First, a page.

Congressman Johnson Attends President Biden’s Address in Tulsa
TULSA, OK – On Monday, May 31 and Tuesday, June 1, Congressman Hank Johnson (GA-04) – the Congressional Black Caucus Whip – visited Tulsa, Oklahoma, to commemorate and recognize the centennial of the Tulsa Massacre when a mob of white residents set fire to Black Wall Street on May 31 and June 1, 1921.
Hundreds of Black-owned businesses and homes in the Greenwood district of Tulsa, Oklahoma, were destroyed and an estimated 300 Black residents were murdered. More than 10,000 Black residents left homeless.
No one was ever held accountable for the massacre in which National Guard and local Tulsa police were known to be complicit in the crimes.
“As we observe the 100-year anniversary of the Tulsa-Greenwood Massacre, we must examine this part of our history lest we be bound to repeat it,” said Rep. Johnson. “This massacre of Black lives may have been the deadliest, but it is certainly not an isolated event – and Black people in this nation continue to fight against racist violence even today. We cannot let our future be defined by this hate. I recently introduced the Tulsa-Greenwood Massacre Claims Accountability Act, which would create a federal cause of action for massacre-related claims. The victims and their descendants of this atrocity have been denied justice for far too long. Justice must be served.”
On Monday, he participated in a Survivors and Descendants Town Hall at Greenwood Cultural Center and a ceremony at Standpipe Hill, which is considered sacred ground. It was the location of where Black residents were attacked and driven out of there community by an armed, white mob. He spoke at the ceremony to commemorate the event, view HERE (34:26). He also visited the John Hope Franklin Reconciliation Park where a statue of “Hands Up, Don’t Shoot” stands.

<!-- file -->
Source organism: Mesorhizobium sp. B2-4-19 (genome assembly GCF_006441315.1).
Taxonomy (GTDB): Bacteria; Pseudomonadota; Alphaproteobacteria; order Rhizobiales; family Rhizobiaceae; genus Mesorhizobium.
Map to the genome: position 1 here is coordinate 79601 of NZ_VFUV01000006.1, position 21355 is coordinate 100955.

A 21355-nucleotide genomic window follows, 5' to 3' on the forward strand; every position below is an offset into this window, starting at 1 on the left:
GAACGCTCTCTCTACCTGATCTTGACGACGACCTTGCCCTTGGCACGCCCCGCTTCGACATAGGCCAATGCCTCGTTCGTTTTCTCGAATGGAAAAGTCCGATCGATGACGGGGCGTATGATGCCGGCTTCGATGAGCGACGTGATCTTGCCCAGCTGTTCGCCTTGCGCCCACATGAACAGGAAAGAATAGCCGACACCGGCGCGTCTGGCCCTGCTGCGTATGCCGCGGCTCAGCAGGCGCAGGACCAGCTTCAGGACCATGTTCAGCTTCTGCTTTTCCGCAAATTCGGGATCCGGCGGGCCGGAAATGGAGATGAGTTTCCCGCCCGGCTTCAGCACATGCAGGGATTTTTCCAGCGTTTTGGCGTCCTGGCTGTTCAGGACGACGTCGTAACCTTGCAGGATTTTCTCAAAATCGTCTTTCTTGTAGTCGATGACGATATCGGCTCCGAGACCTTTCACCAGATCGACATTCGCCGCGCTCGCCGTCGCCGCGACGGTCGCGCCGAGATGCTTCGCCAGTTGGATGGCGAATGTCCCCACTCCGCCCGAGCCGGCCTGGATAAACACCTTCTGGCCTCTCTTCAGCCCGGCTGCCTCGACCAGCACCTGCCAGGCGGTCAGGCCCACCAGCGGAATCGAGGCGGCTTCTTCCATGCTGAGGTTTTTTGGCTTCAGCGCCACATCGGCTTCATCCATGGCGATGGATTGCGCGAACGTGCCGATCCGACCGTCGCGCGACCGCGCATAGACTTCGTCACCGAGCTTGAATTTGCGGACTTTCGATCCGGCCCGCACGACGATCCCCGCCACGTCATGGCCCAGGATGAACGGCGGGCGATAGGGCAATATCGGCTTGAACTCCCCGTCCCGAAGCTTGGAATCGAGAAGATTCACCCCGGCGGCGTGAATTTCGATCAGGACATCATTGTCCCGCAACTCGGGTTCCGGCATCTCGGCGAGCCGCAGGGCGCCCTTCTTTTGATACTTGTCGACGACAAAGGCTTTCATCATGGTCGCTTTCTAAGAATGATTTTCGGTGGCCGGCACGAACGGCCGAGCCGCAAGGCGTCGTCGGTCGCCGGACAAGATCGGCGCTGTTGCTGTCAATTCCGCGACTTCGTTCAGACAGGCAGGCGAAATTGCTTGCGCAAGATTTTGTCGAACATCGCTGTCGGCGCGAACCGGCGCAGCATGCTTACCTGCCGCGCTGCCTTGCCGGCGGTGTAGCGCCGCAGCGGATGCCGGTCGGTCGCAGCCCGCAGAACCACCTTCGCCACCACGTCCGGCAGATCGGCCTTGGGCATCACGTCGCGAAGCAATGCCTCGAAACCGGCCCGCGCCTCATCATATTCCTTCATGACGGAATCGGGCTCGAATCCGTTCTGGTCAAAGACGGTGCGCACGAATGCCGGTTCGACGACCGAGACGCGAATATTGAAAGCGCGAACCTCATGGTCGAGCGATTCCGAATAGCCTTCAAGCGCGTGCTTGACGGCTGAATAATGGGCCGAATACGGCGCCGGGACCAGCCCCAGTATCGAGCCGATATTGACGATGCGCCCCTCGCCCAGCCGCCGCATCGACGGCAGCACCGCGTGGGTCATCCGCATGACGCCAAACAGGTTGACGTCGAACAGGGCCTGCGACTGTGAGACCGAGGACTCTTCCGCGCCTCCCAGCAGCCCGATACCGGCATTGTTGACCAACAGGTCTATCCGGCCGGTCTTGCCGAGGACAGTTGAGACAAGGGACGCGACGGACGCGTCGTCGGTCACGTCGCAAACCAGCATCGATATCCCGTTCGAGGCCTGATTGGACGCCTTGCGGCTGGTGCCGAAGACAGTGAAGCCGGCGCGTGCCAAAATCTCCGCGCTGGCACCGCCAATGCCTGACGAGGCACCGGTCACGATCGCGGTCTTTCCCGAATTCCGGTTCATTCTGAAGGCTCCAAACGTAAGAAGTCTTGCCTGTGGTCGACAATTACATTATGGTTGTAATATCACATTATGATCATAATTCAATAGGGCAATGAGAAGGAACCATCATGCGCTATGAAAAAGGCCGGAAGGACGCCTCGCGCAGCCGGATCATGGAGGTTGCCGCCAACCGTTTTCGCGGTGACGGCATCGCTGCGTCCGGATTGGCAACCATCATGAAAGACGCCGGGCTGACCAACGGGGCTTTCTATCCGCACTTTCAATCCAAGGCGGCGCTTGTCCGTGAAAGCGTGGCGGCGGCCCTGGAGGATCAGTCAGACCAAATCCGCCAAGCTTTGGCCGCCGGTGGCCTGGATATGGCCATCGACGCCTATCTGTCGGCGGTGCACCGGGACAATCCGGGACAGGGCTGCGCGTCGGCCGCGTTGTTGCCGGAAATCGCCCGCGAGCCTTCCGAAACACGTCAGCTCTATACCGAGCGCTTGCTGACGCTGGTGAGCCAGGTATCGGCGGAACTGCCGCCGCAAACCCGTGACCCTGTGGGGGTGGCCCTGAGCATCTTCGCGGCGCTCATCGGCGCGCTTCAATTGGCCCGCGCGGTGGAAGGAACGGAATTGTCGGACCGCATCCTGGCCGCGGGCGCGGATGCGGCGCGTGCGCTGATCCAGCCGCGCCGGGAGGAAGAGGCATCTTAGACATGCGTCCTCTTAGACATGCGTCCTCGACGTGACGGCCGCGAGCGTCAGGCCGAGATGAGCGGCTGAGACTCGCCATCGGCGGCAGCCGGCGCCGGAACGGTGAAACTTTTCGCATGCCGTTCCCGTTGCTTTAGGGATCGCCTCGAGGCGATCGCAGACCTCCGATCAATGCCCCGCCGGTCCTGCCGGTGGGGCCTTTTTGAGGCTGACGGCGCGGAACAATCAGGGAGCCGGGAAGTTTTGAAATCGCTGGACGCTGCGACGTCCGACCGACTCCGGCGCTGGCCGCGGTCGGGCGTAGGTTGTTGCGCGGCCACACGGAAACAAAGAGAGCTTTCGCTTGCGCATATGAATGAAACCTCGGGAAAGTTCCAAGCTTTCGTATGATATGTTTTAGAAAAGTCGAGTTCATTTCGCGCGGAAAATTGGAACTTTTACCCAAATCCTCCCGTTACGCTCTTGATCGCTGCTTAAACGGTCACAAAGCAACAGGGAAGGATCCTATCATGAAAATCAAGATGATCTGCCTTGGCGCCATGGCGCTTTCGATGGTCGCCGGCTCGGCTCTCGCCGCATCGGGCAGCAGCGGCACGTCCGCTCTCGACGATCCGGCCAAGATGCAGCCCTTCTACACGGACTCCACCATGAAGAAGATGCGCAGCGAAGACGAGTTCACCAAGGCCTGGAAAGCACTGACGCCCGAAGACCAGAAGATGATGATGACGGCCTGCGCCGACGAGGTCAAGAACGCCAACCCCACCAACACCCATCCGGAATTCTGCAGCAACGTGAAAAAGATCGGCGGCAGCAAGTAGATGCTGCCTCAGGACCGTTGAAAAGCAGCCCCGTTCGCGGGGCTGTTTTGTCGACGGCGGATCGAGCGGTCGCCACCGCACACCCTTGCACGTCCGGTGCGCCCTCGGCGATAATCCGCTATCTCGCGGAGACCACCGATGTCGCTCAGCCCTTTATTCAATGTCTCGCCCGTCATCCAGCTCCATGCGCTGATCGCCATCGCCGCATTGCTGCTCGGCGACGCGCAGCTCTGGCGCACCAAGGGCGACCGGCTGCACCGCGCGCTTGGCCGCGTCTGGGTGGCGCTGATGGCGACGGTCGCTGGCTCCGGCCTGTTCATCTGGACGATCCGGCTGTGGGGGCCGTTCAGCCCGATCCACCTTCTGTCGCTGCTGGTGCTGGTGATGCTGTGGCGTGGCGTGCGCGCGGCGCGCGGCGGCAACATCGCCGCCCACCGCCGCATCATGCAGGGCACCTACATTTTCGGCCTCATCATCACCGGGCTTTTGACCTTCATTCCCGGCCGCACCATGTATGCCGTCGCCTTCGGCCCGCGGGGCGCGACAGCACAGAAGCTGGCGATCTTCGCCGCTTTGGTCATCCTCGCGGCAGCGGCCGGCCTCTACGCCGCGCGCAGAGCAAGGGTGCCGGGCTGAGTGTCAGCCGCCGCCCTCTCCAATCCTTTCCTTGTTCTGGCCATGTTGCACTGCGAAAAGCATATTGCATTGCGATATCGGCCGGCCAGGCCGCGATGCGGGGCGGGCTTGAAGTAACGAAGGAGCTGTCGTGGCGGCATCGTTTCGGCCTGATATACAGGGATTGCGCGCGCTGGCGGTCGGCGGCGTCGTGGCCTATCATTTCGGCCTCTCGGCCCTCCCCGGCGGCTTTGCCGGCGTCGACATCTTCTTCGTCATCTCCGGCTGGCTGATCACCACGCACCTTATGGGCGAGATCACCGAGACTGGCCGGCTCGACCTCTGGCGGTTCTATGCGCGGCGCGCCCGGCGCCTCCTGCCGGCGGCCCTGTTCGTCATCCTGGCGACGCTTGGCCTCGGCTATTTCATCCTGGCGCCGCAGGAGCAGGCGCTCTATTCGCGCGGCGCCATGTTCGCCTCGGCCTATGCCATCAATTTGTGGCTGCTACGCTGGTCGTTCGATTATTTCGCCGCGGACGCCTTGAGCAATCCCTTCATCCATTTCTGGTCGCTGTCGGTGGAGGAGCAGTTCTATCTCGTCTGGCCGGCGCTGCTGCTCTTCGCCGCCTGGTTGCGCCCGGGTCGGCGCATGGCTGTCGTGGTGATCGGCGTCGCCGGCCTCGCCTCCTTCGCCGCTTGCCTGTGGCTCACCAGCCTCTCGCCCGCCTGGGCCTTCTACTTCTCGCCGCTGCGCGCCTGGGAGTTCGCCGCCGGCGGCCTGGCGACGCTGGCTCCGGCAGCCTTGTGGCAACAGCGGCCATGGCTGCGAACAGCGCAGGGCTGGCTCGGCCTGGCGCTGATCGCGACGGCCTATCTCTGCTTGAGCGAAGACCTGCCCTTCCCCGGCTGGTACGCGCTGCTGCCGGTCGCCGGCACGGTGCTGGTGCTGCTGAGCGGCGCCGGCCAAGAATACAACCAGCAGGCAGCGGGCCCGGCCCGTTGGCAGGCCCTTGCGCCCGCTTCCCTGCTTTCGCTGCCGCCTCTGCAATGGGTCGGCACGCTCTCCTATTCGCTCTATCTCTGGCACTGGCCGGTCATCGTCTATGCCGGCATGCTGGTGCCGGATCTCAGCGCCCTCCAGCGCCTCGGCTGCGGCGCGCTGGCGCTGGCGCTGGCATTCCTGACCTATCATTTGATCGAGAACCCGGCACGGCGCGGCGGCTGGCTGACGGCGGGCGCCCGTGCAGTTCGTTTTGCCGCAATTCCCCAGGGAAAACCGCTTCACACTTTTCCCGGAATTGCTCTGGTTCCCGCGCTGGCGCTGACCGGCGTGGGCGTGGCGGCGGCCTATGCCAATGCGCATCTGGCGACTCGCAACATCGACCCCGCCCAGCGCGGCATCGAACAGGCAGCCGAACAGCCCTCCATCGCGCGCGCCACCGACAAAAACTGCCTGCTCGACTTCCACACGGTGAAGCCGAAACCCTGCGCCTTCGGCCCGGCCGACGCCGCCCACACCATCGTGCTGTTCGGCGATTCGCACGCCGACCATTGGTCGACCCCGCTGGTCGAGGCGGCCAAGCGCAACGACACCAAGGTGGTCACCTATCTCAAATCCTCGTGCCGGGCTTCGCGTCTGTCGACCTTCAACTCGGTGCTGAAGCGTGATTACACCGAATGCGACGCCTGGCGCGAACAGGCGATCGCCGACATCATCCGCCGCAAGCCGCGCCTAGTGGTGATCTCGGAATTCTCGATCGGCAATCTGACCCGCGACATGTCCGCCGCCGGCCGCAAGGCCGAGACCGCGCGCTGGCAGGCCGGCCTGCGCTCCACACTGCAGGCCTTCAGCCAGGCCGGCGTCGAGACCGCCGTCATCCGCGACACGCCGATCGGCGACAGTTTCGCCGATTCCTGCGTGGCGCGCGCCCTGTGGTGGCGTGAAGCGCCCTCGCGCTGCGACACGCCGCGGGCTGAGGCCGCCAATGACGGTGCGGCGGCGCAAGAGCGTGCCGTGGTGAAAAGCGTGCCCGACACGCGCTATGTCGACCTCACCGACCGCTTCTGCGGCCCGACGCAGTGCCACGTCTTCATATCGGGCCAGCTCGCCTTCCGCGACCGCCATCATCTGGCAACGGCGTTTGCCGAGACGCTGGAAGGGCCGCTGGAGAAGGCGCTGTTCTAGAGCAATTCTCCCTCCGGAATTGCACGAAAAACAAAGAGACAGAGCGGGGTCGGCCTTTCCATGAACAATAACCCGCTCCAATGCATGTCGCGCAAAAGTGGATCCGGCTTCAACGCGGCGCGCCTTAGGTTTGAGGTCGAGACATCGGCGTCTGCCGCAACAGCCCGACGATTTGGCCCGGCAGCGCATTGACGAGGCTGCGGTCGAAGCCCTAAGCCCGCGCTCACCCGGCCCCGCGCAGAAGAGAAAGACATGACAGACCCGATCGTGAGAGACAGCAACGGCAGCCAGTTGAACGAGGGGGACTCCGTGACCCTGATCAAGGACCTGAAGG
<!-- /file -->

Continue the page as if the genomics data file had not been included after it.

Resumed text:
On Tuesday, Rep. Johnson joined other CBC leaders during the Tulsa Massacre Centennial Commission’s Economic Empowerment Day. As part of the day’s events, the Centennial Commission dedicated an 11,000 square-foot history center dedicated to telling the story of the Greenwood District that was destroyed during the Tulsa/Greenwood Massacre as part of a $30 million donation to Greenwood Rising.
Later Tuesday, he joined President Biden for his speech at the cultural center in Tulsa on the centennial of massacre announcing new steps to help narrow the racial wealth gap and reinvest in communities that have been left behind by failed policies. Specifically, the Administration is expanding access to two key wealth-creators – homeownership and small business ownership – in communities of color and disadvantaged communities.
Last week on May 27, Congressman Johnson co-hosted “Remembering the Greenwood Massacre: 100 Years from Tulsa to the Insurrection -- Reconciliation, Restoration & Reparations” -- a Zoom to Facebook virtual discussion featuring members of the Congressional Black Caucus, a PBS documentary filmmaker, descendants of survivors and the Oklahoma state representative who represent Greenwood today.
The event examined this deadly assault on the 100th anniversary of the crime in the context of other racial massacres and police killings, including the one-year anniversary of the killing of George Floyd (May 25, 2020).